Cuban has embraced that reality in an aggressive way — Dallas will be well under the cap this summer and can go after Deron Williams to pair with Dirk Nowitzki. They can put more affordable (read: younger) talent around them.

This was not his only option. He might have been able to keep Chandler and others on shorter deals by selling them on making one more run. Cuban went another way. He tried to replace them with Lamar Odom and while that flamed out it was a good gamble. But the bottom line is everyone knew this wasn’t going to be the same team, and if you believe that your team was going to have a hard time repeating what Cuban did is a logical course of action.

Basically, in two years we’ll be saying Cuban was a visionary and made the right moves, or that he gambled and lost and now the Mavericks path back to the top is much longer and steeper.

But he’s right, the new CBA did help force his hand.

  1. davidly - May 8, 2012 at 12:51 PM

    But I’m saying he gambled and lost now. He says “one bounce, one break, one call”? He must be taking crazy pills. His team got bounced in the biggest way, not by one little thing here and there.

    It took him a while to build his championship, and the one thing that would have recruited players after this CBA would have been another stellar showing in this year’s playoffs. Nobody is coming to Dallas.

    Hats off again to last season’s Mavs. They were something else.

  2. southpaw77 - May 8, 2012 at 1:19 PM

    Gotta call BS on this, Miami continues to spend over the cap, if the owner has the cash then they pay the luxury tax without blinking.
    No secret Cuban’s money isn’t as big as it was so he tried to save this year to score this off-season and his team got swept.

    Let’s see how many years the Heat will be way over the cap and you think the steepers tax will stop them?

    The CBA for the NBA is a joke, certain teams continue to go over the cap anytime a free agent comes available or quit on a team like Lebron did on the Cavs in 2010 in game 5. Need NFL rules with a hard cap and you can franchise these guys.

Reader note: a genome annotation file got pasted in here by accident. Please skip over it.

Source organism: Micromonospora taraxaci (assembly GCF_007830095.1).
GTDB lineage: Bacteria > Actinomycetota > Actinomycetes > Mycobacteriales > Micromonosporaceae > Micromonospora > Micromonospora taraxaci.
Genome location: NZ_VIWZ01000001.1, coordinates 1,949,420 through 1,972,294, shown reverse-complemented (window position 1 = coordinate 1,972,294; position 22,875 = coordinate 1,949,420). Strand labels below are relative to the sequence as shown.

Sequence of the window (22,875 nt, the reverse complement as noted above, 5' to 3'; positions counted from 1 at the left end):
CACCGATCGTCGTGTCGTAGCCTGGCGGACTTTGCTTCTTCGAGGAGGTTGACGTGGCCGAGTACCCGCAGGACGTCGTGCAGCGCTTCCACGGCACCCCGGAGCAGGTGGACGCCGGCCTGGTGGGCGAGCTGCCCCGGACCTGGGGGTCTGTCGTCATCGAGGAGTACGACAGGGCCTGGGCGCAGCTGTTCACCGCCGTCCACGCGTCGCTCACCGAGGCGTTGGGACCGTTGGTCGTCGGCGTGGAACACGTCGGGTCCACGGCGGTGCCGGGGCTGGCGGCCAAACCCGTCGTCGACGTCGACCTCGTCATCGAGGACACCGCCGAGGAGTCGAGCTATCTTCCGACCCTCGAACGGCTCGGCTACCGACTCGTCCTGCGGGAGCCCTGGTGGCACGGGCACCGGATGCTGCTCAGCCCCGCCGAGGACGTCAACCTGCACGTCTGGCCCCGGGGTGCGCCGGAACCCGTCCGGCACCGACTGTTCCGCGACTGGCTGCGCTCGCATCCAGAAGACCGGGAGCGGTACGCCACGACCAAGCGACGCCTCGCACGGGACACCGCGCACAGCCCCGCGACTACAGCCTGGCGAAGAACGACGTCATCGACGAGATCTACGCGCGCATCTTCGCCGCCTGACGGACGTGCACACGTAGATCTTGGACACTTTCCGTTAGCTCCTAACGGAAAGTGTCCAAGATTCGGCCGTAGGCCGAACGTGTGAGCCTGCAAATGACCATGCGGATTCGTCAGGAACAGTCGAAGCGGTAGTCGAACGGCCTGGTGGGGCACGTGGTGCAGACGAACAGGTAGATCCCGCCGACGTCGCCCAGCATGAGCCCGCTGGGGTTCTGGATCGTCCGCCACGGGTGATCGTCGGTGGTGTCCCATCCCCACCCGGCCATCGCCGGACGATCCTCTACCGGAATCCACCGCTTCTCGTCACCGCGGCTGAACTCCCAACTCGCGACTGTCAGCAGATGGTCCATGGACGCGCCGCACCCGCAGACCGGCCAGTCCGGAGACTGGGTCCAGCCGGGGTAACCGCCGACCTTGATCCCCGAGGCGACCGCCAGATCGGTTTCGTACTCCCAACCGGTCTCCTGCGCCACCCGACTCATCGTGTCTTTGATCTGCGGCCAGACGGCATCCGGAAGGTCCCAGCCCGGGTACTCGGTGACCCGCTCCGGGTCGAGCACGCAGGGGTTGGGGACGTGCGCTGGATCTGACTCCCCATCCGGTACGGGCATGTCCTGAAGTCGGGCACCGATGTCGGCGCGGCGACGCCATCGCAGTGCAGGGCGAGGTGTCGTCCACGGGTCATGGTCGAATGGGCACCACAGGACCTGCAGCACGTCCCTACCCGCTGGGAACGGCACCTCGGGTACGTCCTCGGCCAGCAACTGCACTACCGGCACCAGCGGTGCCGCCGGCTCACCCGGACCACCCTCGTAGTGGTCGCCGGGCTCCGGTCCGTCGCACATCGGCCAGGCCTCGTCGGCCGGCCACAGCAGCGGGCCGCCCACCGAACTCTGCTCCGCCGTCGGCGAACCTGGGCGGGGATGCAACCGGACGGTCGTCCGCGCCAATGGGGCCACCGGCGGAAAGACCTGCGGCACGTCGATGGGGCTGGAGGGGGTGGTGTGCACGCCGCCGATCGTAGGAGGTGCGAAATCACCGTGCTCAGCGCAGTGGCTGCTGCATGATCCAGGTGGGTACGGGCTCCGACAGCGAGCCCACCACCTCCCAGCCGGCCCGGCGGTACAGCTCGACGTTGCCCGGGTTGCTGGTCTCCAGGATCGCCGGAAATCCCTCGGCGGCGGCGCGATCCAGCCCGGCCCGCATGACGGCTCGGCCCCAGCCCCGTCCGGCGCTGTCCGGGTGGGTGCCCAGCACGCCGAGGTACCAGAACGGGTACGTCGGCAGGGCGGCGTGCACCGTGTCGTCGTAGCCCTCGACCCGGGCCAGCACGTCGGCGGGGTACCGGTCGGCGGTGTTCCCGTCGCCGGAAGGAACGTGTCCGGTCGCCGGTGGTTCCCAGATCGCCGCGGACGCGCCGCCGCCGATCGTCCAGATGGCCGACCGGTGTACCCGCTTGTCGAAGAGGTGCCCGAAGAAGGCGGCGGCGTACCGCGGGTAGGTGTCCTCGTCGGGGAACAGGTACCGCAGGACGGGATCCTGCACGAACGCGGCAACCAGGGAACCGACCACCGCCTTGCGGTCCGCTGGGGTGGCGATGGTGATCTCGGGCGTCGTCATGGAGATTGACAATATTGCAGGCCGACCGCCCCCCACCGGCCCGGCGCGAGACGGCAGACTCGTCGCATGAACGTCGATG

3. southpaw77 - May 8, 2012 at 1:28 PM

    The NFL model won’t work for the NBA? Says who.
    In the 80s every team dang near had a hall of famer.
    Drexler in Portland
    Olajuwon in Houston
    Reggie in Indiana
    Mullin in Golden State
    Richmond in Sacramento
    Stockton n Malone in Utah
    Mourning in Charlotte
    Dumars n Thomas in Detroit
    Robinson in San Antonio
    Magic in LA
    Jordan n Pippen in Chicago
    And so on..

    So basicly it came down to which stars worked harder (like Jordan), who had the good coach, who drafted well, who traded well, and who stayed healthy. It didn’t come down to these crybabies think they’re entitled to titles so they team up and certain teams are constantly allowed to go over the cap and snag up every veteran that’s bought out or waived.

    • snoopy2014 - May 8, 2012 at 1:43 PM

      You named 11 teams. And while Mullin and Richmond were great, it’s a bit of a stretch to put them in the same category as the others on your list.

      If you define parity by the distribution of elite franchise players (I’m not going to predict who’ll make the Hall of Fame), then…

      Chicago – Rose